<14....fxg6> potato potato (this doesn't work well written out) though after 14....hxg6 Black has no potential Rxf1+.

<15.Bxg6> this is the first crossroads:


click for larger view

It's obvious White anticipates another capture, can Black deviate? Not really because of Qxh7#; Rxf1+ essentially transposes.

15....Qe7 the queen (whom was already developed) becomes overloaded after 16.Rxf8+ Kxf8 (Qxf8 17.Qxh7#) 17.

15....h6 may well be Black's best; for sake of the demolition I consider hxg6 the main line. Even though it's no development and removes the peril from Bg6, it strengthens the King's position somewhat and White does have to be careful here to not let the attack slip.

16.Rxf8+! is the only route to a win to dislodge Bd6, as 16.Nd5? Rxf1+ 17.Rxf1 Qg5 -+ and c7 is defended. 16....Bxf8 17.Rf1! +- is the cleanest route to a win threatening Bf7+; 17.Nd5 wins too, but less clean, because 17....Qg5 18.Nxc7 +-.

<15....hxg6 16.Qxg6+ Kh8 17.Nd5 +->:


click for larger view

Beauty is in the eye of the beholder.

White's down <both bishops>, yet is dominating because of a complete development. As long as Ra1 stays where it is, White's safe from back rank threats. Meanwhile, looming is Rxf8+ with Nf6. Besides that, Black will have to deal with the queen being in.

In fact, SF gives 17....Bf5 best (8) and just surrender her majesty completely to avoid an immediate mate after 18.Qh5+ Kg7 19.Nxe3 +-.

Black's last attempt could be to abuse the back rank as played, but after <17....Rxf1+ 18.Rxf1+ Qe2> Black effectively throws the towel because of <19.Qh6+ Kg8 20.Nf6+ Kf7 21.Qh7+ Ke6 22.Qg8+ Ke5 (Ke7 23.Qe8#) 23.Qd5#>


click for larger view

Holy moly.

Nov-13-20
Premium Chessgames Member
  agb2002: White has a bishop and a knight for the bishop pair and a pawn.

Black threatens gxh5 and Bxf4.

The pawn on g6 invites to play 14.Nxg6, threatening 15.Ne7+ and 16.Qxh7#:

A) 14... hxg6 15.Bxg6 fxg6 16.Qxg6+ Kh8 17.Nd5

A.1) 17... Qe6 18.Nf6 Rxf6 (due to Qh6#) 19.Rxf6 Qxf6 (19... Qe7 20.Rf7) 20.Qxf6+ Kh7 (20... Kg8 21.Qd8+ and 22.Qxc8) 21.Qf7+ Kh6 22.Rf1 is winning (22... Be5 23.Qe8; 22... Nd7 23.Qe6+ and 24.Rf5(7)+).

A.2) 17... Bf5 18.Qh5+ wins the queen.

A.3) 17... Qe5 18.Rxf8+ Bxf8 19.Nf6 Qxf6 (due to Qg8# and Qh7#) 20.Qxf6 as in A.1.

A.4) 17... Qe8 18.Qh6+ Kg8 19.Nf6+ Rxf6 (19... Kf7 20.Nxe8+ Kxe8 21.Rae1+ wins) 20.Rxf6 Qe7 (20... Bf8 21.Rg6+ Qxg6 -21... Kf7 22.Qh7+ Bg7 23.Qxg7#- 22.Qxg6+ as in A.1) 21.Rg6+ Kf7 22.Rf1+ Ke8 23.Qh8+ Kd7 24.Rg7 is similar to A.1.

A.5) 17... Rxf1+ 18.Rxf1 Qe2 19.Qh6+ Kg8 20.Nf6+ Kf7 21.Qh7+ Ke6 (21... Kf8 22.Qg8+ Ke7 23.Qe8#) 22.Qg8+ Ke5 23.Qd5#.

A.6) 17... Qe2 18.Nf6 Rxf6 19.Rxf6 as above.

B) 14... fxg6 15.Bxg6

B.1) 15... hxg5 16.Qxg6+ as in A.

B.2) 15... Qe7 16.Nd5 Qg7 (16... Qd7 17.Rxf8+ Kxf8 -17... Bxf8 18.Nf6+ wins the queen) 17.Bxh7+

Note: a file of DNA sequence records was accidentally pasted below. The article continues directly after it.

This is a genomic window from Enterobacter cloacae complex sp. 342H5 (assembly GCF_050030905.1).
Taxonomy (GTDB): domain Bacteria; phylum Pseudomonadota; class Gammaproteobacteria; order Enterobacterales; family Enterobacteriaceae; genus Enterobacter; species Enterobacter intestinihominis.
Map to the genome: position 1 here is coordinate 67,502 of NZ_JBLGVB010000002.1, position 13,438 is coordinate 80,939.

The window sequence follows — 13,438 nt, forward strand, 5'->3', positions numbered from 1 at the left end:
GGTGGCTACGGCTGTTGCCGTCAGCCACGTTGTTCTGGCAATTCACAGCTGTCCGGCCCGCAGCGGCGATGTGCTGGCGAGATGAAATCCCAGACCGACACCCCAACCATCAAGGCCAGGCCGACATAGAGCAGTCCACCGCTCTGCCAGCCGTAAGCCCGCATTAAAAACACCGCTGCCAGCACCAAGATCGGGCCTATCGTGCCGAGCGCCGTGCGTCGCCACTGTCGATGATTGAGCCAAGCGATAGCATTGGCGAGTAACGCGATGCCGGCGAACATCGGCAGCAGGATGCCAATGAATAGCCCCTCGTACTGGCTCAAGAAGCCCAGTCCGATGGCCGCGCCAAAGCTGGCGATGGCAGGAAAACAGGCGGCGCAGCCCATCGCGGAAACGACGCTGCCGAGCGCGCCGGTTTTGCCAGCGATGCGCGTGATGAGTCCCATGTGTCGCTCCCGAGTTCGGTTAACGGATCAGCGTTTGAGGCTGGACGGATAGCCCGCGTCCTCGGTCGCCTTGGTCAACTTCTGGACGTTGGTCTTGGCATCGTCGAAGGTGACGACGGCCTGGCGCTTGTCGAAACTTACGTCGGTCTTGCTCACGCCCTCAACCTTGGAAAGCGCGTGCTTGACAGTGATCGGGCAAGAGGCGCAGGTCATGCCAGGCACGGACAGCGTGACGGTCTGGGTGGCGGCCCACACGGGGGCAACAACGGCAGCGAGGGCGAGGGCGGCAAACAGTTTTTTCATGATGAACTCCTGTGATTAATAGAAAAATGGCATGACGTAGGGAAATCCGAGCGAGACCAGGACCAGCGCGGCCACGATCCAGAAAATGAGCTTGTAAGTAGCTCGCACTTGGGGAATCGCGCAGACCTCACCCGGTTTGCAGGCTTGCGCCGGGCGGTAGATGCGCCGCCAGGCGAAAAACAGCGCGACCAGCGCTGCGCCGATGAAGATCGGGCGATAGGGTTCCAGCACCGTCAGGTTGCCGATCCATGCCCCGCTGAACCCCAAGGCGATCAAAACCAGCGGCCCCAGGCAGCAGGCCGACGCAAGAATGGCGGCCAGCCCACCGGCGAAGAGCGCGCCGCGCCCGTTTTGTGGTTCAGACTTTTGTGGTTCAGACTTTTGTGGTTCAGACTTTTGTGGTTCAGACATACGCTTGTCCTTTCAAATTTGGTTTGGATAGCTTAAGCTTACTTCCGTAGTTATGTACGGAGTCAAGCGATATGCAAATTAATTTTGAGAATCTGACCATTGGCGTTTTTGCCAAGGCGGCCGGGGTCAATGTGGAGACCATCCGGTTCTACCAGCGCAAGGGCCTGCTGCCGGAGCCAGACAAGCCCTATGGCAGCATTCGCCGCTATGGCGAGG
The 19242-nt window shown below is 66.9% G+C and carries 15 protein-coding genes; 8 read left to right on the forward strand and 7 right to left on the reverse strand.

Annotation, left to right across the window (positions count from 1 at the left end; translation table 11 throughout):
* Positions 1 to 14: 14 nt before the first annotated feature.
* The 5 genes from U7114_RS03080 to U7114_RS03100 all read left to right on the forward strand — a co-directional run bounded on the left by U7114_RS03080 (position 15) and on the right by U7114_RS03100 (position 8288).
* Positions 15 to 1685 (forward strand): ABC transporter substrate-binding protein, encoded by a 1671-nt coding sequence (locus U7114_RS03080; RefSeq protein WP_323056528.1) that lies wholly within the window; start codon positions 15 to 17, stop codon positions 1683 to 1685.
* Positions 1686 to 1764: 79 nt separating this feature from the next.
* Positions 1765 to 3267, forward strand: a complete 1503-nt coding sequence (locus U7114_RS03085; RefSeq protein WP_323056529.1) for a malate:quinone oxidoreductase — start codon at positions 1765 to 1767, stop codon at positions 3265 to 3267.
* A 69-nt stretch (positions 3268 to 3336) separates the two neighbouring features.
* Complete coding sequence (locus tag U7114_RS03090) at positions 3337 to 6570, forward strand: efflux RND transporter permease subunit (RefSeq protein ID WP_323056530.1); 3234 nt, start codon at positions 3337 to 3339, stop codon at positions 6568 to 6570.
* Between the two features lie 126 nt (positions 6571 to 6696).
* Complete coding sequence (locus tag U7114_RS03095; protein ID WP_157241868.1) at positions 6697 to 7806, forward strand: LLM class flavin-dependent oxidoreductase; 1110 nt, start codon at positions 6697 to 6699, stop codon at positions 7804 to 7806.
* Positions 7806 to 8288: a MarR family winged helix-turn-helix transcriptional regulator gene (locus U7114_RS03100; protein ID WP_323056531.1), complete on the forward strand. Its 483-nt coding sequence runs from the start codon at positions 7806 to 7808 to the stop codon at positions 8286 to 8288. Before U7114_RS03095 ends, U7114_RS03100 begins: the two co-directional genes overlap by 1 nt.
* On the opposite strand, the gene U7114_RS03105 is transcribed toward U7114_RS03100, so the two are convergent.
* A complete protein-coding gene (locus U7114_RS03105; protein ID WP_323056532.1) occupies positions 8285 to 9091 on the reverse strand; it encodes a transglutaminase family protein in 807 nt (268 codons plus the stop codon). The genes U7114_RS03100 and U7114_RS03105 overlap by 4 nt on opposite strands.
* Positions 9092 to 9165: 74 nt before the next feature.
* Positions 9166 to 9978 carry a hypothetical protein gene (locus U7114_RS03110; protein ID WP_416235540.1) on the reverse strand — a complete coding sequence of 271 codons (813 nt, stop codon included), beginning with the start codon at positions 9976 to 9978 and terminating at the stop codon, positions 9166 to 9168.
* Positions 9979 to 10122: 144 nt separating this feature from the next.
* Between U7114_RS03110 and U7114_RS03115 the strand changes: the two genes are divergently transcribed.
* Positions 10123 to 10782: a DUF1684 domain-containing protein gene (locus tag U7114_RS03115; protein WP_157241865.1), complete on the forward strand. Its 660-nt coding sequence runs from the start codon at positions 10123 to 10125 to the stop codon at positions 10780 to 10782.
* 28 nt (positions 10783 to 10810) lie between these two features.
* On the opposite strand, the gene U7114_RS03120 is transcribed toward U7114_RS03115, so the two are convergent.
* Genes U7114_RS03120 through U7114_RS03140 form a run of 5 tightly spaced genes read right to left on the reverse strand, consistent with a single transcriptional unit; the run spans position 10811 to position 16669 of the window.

B.2.a) 17... Qxh7 18.Rxf8+ Bxf8 (18... Kxf8 19.Qxh7 wins decisive material) 19.Nf6+ wins decisive material.

B.2.b) 17... Kh8 18.Bf5+ Kg8 19.Bxc8 Rxc8 20.Nf6+ Kf8 21.Ne8+ wins decisive material.

B.3) 15... Rxf1+ 16.Rxf1 transposes or is similar to previous lines.

C) 14... Re8 15.Ne7+ B(R)xe7 (15... Kf8 16.Qxf7#) 16.Qxh7+ Kf8 17.Qh8#.

D) 14... f5 15.Nxf8 Bxf8 16.Bxf5 wins decisive material.

Nov-13-20
Premium Chessgames Member
  agb2002: <TheaN:... 15....h6 may well be Black's best>

I completely missed this, with the threat ... Qg5. However, victory is easy after 16.Rxf8+ Bxf8 (16... Kxf8 17.Rf1+ and the attack is even stronger) 17.Rf1 Qg5 18.Qf3 Qxg6 (18... Nd7 19.Qf7+ Kh8 20.Qh7#) 19.Qxf8+ Kh7 20.Rf7+ Qxf7+ 21.Qxf7+ Kh8 22.Qf8+ Kh7 23.Qxc8.

Nov-13-20  TheaN: I see I didn't finish the 15....Qe7 line at all, haha. 16.Rxf8+ Kxf8 (Qxf8 17.Qxh7#) 17.Rf1+ is disastrous because interposing has no point, and after 17....Kg8 18.Bxh7+! White overloads the queen (this is the same after 15....Rxf1+ 16.Rxf1 Qe7 17.Bxh7+):


click for larger view

This position makes it so clear what the point of a pawn shield is. 18....Kg7 19.Qg6+ Kh8 20.Qg8#; 18....Kh8 19.Bg6+ Kg8 (Kg7 20.Qh7#) 20.Rf8+! (again) Kg7 (Qxf8 21.Qh7#; Kxf8 21.Qh8#) 21.Qh7+ Kxf8 22.Qh8#, and 18....Qxh7 19.Qe8+ Kg7 (Bf8 20.Qxf8#) 20.Rf7+ Kh6 21.Rxh7+ Kxh7 22.Qxc8 +-.

Having that said, 18.Nd5 #8 is <still> the better move.

Nov-13-20
Premium Chessgames Member
  scutigera: <TheaN>: "Potayto, potahto" generally gets the point across in American English, and if you like you can gussy it up even more, e.g. "po-TAY-to, po-TAH-to".
Nov-13-20
Premium Chessgames Member
  thegoodanarchist: Is it "beat up on Nikitin week"?
Nov-13-20
Premium Chessgames Member
  Breunor: First two moves seemed obvious to me. I also thought black would play h6, but after that lines become complex.